Materials and methods

Participants enrollment and blood sample collection
A total of 477 participants were prospectively enrolled in the study (Zhongshan Hospital) from October 2017 to September 2019. The study population included 281 patients with different types of cancer, 71 patients with chronic hepatitis B infection/liver cirrhosis (CHB/LC, n = 31), and benign hepatic lesion (BHL, n = 40), and 125 healthy donors (HDs). The enrolled patients with cancer, including hepatocellular carcinoma (HCC, n = 145), intrahepatic cholangiocarcinoma (ICC, n = 38), breast cancer (BC, n = 44), colorectal cancer (CRC, n = 39), and lung cancer (LCA, n = 15), accepted CTC testing before any palliative or curative treatments were given. The diagnoses of the different diseases were based on histological or typical imaging analysis results. Tumor stage was defined based on 8th edition of American Joint Committee on Cancer guidelines [ 21 ]. HDs without evidence of a history of malignancy or systemic diseases were enrolled for the analytical assay and clinical performance validation of the CTC test. The inclusion criteria for the patients with HCC were as follows: (1) HCC confirmed by histological examination; (2) no history of other malignancies; (3) no previous anticancer treatment; (4) accepted curative resection, defined as all macroscopic lesions removed using partial liver resection [ 22 ]; and (5) absence of extrahepatic metastasis. HCC tumor stage was classified according to Barcelona Clinic Liver Cancer (BCLC) staging system [ 23 ] and Chinese staging for Liver Cancer (CNLC) guidelines [ 24 ]. The Edmondson grading system was used to define HCC differentiation [ 25 ]. The venipuncture for CTC detection was performed following a standard procedure that the first 2 mL of blood was discarded to avoid possible contamination of epithelial skin cells. Then, peripheral blood (5 mL samples) was collected into Vacutainer K 2 EDTA tubes (BD Bioscience, USA) and processed within 12 h using the ChimeraX ® ‐i120 platform. The study was approved by the Institutional Ethics Committee of Zhongshan Hospital, Fudan University, conformed to the ethical guidelines of the 1975 Declaration of Helsinki. Written informed consent was obtained from every participant.

Follow‐up and tumor progression for patients with HCC
For patients with HCC, follow‐ups occurred every 2–3 months during the first year after surgery and every 3–4 months thereafter; follow‐ups ended in July 2020. Patients were monitored by serum alpha‐fetoprotein (AFP) levels, abdominal ultrasonography, chest radiography, and abdominal computed tomography or magnetic resonance imaging regularly based on postoperative time. HCC recurrence was diagnosed based on cytologic/histologic evidence or noninvasive diagnostic criteria according to the Guidelines for Diagnosis and Treatment of Primary Liver Cancer in China (2017 edition) [ 24 ]. Time to recurrence (TTR) was defined as the interval between resection and diagnosis of any type of recurrence.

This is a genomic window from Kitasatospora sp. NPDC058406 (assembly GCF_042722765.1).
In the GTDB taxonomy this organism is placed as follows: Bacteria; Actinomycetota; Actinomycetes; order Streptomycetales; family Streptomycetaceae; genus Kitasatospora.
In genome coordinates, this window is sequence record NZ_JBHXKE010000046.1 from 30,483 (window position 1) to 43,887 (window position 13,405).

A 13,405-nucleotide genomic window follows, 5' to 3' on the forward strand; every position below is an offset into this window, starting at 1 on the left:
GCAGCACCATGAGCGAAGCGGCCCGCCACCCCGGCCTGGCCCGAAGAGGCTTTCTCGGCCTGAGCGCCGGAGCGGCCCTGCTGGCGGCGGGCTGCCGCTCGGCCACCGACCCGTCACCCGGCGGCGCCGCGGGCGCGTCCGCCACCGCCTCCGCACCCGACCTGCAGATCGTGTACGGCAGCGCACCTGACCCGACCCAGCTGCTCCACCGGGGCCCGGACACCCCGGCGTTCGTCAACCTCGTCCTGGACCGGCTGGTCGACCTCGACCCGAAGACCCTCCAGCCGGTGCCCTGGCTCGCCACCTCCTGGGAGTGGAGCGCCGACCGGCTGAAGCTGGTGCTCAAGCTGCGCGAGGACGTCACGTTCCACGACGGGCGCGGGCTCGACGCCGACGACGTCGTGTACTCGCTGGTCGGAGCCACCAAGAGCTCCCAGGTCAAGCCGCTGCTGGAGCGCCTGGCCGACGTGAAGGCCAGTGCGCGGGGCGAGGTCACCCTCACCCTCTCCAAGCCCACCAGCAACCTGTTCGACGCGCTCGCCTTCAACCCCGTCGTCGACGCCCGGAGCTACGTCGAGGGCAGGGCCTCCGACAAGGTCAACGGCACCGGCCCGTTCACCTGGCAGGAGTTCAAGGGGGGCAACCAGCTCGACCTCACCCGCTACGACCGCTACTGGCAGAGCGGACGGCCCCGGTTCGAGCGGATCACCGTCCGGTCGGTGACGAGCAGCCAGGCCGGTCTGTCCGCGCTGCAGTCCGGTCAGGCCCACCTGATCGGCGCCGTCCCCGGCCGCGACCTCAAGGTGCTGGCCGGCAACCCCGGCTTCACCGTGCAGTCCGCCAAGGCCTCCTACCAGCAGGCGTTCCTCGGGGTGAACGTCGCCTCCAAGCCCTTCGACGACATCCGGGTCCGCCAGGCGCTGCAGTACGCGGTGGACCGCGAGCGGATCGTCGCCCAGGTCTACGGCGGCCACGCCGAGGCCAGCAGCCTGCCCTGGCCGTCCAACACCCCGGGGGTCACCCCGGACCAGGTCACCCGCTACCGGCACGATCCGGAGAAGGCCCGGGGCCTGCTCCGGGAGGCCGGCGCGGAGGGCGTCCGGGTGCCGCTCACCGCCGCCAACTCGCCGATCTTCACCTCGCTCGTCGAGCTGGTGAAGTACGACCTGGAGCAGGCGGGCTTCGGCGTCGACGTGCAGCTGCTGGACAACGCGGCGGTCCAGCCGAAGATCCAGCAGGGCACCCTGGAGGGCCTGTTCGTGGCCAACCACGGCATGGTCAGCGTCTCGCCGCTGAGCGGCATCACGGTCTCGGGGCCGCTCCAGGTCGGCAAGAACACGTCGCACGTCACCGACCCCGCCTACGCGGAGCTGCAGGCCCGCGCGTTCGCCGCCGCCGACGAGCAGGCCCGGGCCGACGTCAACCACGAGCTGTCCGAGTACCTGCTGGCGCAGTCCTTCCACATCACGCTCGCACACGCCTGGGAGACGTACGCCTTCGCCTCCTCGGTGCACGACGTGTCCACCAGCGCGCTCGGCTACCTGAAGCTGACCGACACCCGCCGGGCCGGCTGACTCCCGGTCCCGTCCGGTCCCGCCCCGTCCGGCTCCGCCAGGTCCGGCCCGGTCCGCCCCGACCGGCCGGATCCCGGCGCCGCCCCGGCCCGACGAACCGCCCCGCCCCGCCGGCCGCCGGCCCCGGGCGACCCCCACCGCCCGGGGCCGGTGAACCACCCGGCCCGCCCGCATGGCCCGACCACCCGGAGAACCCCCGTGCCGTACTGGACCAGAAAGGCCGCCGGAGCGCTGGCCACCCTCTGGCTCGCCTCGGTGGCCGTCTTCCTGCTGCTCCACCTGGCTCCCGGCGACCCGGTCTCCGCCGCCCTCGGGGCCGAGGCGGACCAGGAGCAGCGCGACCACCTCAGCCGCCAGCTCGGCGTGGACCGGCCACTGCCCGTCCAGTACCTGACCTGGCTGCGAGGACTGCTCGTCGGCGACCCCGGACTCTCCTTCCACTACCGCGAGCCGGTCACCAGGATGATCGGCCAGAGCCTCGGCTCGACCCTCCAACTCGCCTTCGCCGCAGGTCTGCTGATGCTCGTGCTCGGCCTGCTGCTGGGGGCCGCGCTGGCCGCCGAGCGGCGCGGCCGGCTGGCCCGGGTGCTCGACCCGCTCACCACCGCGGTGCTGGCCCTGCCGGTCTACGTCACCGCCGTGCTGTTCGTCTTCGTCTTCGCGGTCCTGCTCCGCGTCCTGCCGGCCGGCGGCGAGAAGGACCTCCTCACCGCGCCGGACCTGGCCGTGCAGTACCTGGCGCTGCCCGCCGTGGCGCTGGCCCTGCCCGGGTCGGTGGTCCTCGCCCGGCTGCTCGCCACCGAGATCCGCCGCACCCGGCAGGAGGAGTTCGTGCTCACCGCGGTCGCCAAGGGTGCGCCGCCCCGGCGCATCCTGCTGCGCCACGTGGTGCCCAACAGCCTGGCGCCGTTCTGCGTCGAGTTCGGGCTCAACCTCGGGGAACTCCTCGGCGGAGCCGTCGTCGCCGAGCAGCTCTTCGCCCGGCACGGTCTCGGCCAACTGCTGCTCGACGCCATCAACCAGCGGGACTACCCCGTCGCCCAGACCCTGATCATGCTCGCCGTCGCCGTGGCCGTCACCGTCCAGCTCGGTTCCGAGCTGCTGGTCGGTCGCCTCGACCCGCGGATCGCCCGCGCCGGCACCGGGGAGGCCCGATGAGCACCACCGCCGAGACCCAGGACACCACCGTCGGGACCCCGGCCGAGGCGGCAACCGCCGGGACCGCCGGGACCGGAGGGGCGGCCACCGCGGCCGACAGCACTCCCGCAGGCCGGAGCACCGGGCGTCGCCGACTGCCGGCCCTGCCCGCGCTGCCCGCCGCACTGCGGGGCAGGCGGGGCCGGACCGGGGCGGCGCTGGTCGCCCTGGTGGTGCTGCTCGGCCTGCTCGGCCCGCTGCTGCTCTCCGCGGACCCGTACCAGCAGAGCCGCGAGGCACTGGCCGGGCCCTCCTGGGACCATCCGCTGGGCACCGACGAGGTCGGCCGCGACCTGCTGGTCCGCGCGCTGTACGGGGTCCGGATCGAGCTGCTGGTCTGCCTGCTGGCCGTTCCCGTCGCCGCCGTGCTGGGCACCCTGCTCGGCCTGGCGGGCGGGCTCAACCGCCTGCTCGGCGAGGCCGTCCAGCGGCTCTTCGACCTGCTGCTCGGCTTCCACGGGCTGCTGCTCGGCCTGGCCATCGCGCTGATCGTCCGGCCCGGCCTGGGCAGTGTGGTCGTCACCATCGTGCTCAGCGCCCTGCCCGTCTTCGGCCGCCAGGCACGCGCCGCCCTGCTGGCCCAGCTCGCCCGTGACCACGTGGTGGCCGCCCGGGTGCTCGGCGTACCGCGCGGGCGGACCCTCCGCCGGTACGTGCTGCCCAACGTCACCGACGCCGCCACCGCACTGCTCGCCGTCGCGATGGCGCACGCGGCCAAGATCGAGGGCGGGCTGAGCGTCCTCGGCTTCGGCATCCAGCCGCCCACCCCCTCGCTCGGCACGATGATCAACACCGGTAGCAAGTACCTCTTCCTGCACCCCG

CTC enrichment and labeling using the ChimeraX ® ‐i120 platform
Each blood sample was first incubated at room temperature for 10 min with 60 μL·mL −1 of a bifunctional antibody cocktail containing tetrameric antibody complexes, to specifically conjugate and deplete unwanted leukocyte subsets and red blood cells (Genovo, GEN‐304777, San Diego, CA, USA). The sample was then diluted with equal volumes of phosphate‐buffered saline (PBS) and carefully layered on top of 3.5 mL Ficoll–Paque PLUS ( d = 1.077 g·mL −1 ) (GE Healthcare, Pittsburgh, PA, USA). The sample barcode was then scanned, and the sample was transferred into the ChimeraX ® ‐i120 platform. Samples in the system were processed using density gradient centrifugation (Video S1 ). Each sample was separated into four visible layers (unwanted blood cells, Ficoll, buffy coat, and plasma) after the centrifugation was completed. The centrifuge buckets held the sample tubes on the top so that a charge‐coupled device (CCD) camera could take snapshots of the samples, recognizing the interface between the blood cell layer and Ficoll, and calculate the volume of supernatant. To minimize cell loss, the liquid handling system then transferred all the supernatant (containing Ficoll, buffy coat, and plasma) to a new tube and proceeded with the immunostaining steps (Fig. 2A ). During the immunofluorescence staining steps, each sample was automatically fixed, washed, and stained with a cocktail of 4’,6‐diamidine‐2’‐phenylindole dihydrochloride (DAPI, Genovo, GEN‐D1306), Alexa Fluor 647‐labeled mouse anti‐human cytokeratin 19 (CK19, Genovo, GEN‐628502)/pan‐cytokeratin (pan‐CK, Genovo, GEN‐628601)/EpCAM (Genovo, GEN‐511001), and Alexa Fluor 555‐labeled mouse anti‐human CD45 antibodies (Genovo, GEN‐304056) (all 2.5 μg·mL −1 ). Permeabilization and blocking reagents were added in the washing buffer and staining buffer, to reduce steps required and consequent cell loss. Stained samples were output to 96‐well plates and scanned using a CellInsight CX5 High‐Content Screening Platform (Thermo Fisher Scientific, Waltham, MA, USA). Detected CTCs were defined as nucleated (DAPI + ) intact cells with positive pan‐CK/CK19/EpCAM and negative for CD45.

Image analysis and machine learning‐based CTC identification